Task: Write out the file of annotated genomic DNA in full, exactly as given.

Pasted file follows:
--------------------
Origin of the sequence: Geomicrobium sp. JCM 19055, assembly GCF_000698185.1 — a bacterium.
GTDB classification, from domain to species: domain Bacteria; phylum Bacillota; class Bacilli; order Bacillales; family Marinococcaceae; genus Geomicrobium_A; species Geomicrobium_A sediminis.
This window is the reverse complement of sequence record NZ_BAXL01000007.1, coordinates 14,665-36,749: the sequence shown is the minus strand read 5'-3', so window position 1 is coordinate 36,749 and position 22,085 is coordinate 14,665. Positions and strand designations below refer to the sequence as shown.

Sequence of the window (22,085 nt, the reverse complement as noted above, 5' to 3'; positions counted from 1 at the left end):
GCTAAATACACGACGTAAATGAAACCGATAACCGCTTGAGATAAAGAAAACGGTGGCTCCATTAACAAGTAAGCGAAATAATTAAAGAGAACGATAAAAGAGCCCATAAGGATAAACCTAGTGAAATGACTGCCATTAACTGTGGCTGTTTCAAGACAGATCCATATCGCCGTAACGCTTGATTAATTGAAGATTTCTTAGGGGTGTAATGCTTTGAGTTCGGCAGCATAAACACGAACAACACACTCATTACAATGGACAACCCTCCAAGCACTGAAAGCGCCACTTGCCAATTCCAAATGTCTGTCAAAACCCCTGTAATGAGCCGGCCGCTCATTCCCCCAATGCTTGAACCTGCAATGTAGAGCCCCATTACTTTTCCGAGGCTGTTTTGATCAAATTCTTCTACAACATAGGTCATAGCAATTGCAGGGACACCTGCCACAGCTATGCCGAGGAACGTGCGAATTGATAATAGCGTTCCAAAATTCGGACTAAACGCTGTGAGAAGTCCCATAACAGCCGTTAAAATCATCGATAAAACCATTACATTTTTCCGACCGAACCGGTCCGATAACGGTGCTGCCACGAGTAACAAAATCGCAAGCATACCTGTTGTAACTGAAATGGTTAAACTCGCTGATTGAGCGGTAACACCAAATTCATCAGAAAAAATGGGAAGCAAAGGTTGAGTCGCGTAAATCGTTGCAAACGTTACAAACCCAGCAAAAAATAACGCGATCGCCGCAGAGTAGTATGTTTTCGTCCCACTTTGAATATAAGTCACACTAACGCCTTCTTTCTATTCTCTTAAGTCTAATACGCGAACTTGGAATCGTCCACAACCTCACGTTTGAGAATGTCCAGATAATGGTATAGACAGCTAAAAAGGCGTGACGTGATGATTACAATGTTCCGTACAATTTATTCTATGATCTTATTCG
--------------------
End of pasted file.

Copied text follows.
Origin of the sequence: Geomicrobium sp. JCM 19055, assembly GCF_000698185.1 — a bacterium.
GTDB classification, from domain to species: domain Bacteria; phylum Bacillota; class Bacilli; order Bacillales; family Marinococcaceae; genus Geomicrobium_A; species Geomicrobium_A sediminis.
This window is the reverse complement of sequence record NZ_BAXL01000007.1, coordinates 14,665-36,749: the sequence shown is the minus strand read 5'-3', so window position 1 is coordinate 36,749 and position 22,085 is coordinate 14,665. Positions and strand designations below refer to the sequence as shown.

Sequence of the window (22,085 nt, the reverse complement as noted above, 5' to 3'; positions counted from 1 at the left end):
GCTAAATACACGACGTAAATGAAACCGATAACCGCTTGAGATAAAGAAAACGGTGGCTCCATTAACAAGTAAGCGAAATAATTAAAGAGAACGATAAAAGAGCCCATAAGGATAAACCTAGTGAAATGACTGCCATTAACTGTGGCTGTTTCAAGACAGATCCATATCGCCGTAACGCTTGATTAATTGAAGATTTCTTAGGGGTGTAATGCTTTGAGTTCGGCAGCATAAACACGAACAACACACTCATTACAATGGACAACCCTCCAAGCACTGAAAGCGCCACTTGCCAATTCCAAATGTCTGTCAAAACCCCTGTAATGAGCCGGCCGCTCATTCCCCCAATGCTTGAACCTGCAATGTAGAGCCCCATTACTTTTCCGAGGCTGTTTTGATCAAATTCTTCTACAACATAGGTCATAGCAATTGCAGGGACACCTGCCACAGCTATGCCGAGGAACGTGCGAATTGATAATAGCGTTCCAAAATTCGGACTAAACGCTGTGAGAAGTCCCATAACAGCCGTTAAAATCATCGATAAAACCATTACATTTTTCCGACCGAACCGGTCCGATAACGGTGCTGCCACGAGTAACAAAATCGCAAGCATACCTGTTGTAACTGAAATGGTTAAACTCGCTGATTGAGCGGTAACACCAAATTCATCAGAAAAAATGGGAAGCAAAGGTTGAGTCGCGTAAATCGTTGCAAACGTTACAAACCCAGCAAAAAATAACGCGATCGCCGCAGAGTAGTATGTTTTCGTCCCACTTTGAATATAAGTCACACTAACGCCTTCTTTCTATTCTCTTAAGTCTAATACGCGAACTTGGAATCGTCCACAACCTCACGTTTGAGAATGTCCAGATAATGGTATAGACAGCTAAAAAGGCGTGACGTGATGATTACAATGTTCCGTACAATTTATTCTATGATCTTATTCG